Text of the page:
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This article is from the In-Depth Report Science and the Obama Administration

Obama's inauguration: Tech and enviro impact

Chomping at the bit to Twitter, text and make cell phone calls from tomorrow's inauguration? You might want to limit your expectations: telecom providers say they're expecting record wireless and Internet traffic in the nation's capital, and are asking mobile users to wait until after the big event to start tweeting and calling, lest their messages get delayed and their calls met by busy signals.

The Wireless Association, an industry trade group based in Washington, D.C., is asking people to text instead of call, because it uses less bandwidth. For the same reason, it's also recommending that folks send mobile photos and video after Barack Obama is sworn in as president.

“Despite all the industry’s efforts to increase network capacity, it’s really important for the public to understand that unusually large crowds can generate congestion and communications delays,” Steve Largent, the group's president and CEO, said in a statement. “Think of a wireless network like a highway. Even though we’re building more lanes, if millions of people jump on the road at the same time, there could be a traffic jam.”

Carriers hope to pick up more signals with radios they've added to Washington, D.C.-area cell towers, the The New York Times reports. They've added more landlines to carry the signals to network centers and brought trucks to the area to transmit those signals, too.

Twitter expects some spikes in its traffic tomorrow and is doubling its capacity, co-founder Biz Stone told the Times.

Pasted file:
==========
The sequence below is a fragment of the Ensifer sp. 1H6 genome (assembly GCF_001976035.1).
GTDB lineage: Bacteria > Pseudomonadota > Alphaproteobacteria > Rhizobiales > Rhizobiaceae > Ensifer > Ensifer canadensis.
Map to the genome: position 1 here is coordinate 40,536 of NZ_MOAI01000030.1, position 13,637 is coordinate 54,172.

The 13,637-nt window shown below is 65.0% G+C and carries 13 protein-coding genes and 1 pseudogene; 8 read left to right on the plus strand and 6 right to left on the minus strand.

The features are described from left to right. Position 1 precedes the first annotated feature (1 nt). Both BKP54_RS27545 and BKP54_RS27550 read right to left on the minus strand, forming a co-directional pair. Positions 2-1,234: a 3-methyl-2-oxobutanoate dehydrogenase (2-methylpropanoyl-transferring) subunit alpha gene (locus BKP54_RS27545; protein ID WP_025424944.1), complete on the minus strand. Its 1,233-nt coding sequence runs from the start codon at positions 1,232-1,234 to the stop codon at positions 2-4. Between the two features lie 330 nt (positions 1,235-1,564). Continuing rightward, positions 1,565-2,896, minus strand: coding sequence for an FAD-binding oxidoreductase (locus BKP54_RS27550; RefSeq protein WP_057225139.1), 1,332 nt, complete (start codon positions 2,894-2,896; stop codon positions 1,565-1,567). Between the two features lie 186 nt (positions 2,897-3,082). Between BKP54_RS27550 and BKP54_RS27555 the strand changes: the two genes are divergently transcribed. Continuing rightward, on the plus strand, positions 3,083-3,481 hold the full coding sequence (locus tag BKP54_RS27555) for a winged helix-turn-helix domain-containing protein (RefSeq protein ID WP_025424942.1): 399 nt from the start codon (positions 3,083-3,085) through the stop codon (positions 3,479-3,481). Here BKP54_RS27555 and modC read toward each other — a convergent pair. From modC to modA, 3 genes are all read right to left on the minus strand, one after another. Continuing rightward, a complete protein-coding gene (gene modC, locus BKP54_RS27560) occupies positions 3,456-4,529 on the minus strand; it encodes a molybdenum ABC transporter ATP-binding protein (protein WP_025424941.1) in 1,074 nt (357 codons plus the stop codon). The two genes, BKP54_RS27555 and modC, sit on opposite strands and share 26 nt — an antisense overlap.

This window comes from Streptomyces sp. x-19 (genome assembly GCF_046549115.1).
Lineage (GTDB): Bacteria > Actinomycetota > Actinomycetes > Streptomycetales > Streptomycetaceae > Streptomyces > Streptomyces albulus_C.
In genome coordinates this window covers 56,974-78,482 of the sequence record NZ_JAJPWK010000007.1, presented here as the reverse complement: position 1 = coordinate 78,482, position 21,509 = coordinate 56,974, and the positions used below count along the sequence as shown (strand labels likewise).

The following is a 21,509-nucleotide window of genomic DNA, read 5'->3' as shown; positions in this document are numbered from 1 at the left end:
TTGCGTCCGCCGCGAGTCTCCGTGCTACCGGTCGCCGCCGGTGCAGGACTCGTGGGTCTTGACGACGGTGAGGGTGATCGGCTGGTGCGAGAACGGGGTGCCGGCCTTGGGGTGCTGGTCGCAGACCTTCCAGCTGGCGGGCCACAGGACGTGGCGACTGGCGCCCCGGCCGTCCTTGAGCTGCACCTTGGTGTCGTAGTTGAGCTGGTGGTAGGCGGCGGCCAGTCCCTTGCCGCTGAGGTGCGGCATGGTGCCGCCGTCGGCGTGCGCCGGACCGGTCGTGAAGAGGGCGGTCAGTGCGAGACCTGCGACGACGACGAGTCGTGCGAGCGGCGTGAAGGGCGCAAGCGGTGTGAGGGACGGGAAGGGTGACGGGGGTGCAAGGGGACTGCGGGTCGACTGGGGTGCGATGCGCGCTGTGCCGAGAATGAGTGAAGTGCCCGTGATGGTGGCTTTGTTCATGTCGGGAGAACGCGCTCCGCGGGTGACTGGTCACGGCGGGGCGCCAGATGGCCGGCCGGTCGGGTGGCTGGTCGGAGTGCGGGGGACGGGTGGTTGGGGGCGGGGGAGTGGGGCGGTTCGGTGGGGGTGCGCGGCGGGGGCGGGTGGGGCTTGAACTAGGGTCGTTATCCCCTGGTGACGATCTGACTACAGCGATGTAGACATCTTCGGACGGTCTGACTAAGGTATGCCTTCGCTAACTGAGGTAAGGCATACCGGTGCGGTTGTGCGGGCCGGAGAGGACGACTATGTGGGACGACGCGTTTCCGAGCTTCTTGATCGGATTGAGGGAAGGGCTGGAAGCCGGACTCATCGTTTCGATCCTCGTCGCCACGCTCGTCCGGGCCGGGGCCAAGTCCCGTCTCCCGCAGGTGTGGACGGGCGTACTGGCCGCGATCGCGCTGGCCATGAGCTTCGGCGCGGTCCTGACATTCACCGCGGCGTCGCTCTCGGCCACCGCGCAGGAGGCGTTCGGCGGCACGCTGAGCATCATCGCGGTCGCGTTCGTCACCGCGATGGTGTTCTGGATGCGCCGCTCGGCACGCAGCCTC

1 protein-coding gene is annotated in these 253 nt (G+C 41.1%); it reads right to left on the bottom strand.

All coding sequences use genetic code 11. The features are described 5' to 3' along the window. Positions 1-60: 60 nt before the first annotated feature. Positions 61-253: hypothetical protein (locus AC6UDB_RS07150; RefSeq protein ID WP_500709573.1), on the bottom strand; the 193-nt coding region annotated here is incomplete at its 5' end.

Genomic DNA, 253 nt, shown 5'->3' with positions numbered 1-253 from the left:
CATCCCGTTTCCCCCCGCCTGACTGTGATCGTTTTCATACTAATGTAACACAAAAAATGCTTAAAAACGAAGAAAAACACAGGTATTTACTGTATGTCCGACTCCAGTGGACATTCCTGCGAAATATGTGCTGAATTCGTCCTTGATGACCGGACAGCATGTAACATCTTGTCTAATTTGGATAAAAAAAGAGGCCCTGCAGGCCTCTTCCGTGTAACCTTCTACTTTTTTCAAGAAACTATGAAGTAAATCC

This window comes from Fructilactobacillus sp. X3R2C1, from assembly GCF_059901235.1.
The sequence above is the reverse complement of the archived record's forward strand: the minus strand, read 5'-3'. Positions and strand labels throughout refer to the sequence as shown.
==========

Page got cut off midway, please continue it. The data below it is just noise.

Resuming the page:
But no problem if our new prez wants to tweet or make a call during his inauguration. The president uses the Government Emergency Telecommunications Service (GETS), which gives federally approved users a guaranteed hookup, CNET notes. A special calling card designates their calls as high-priority and routes them in a way that prevents them from being blocked by congestion or network overload.

A different scientific concern—the environment—has folks wondering what kind of carbon footprint will be left by the inauguration of a president who campaigned on a green platform. The right-leaning Institute for Liberty calculates that it will surpass 575 million pounds of carbon dioxide. Among the big offenders, according to the group:

•    Some 600 private jets ferrying visitors to and from D.C. for the swearing-in ceremony and events surrounding it will produce 25.3 million pounds of carbon dioxide, and cars could create 262 million pounds.

•    Inaugural parade horses will produce more than 400 pounds of carbon dioxide.

Several inaugural balls are billing themselves as green. A gala hosted by former Vice President Al Gore will be decorated with tree seedlings and will serve organic food prepared across the street to minimize transportation-linked carbon emissions, the The New York Times reported yesterday. Organizers will recycle and compost waste.

And receptions hosted in the House of Representatives will use biodegradable containers, plates and utensils made from corn resin, the Los Angeles Times reports.

Image by Pete Souza/Change.gov

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